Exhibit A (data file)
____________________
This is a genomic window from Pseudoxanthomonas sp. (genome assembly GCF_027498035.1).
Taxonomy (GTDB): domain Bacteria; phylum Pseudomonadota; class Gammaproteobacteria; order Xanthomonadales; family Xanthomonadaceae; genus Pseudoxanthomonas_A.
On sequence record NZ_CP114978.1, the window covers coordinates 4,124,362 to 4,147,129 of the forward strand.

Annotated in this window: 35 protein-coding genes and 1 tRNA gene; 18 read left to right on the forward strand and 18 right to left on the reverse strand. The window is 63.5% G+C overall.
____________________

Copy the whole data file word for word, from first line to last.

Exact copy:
This is a genomic window from Pseudoxanthomonas sp. (genome assembly GCF_027498035.1).
Taxonomy (GTDB): domain Bacteria; phylum Pseudomonadota; class Gammaproteobacteria; order Xanthomonadales; family Xanthomonadaceae; genus Pseudoxanthomonas_A.
On sequence record NZ_CP114978.1, the window covers coordinates 4,124,362 to 4,147,129 of the forward strand.

Annotated in this window: 35 protein-coding genes and 1 tRNA gene; 18 read left to right on the forward strand and 18 right to left on the reverse strand. The window is 63.5% G+C overall.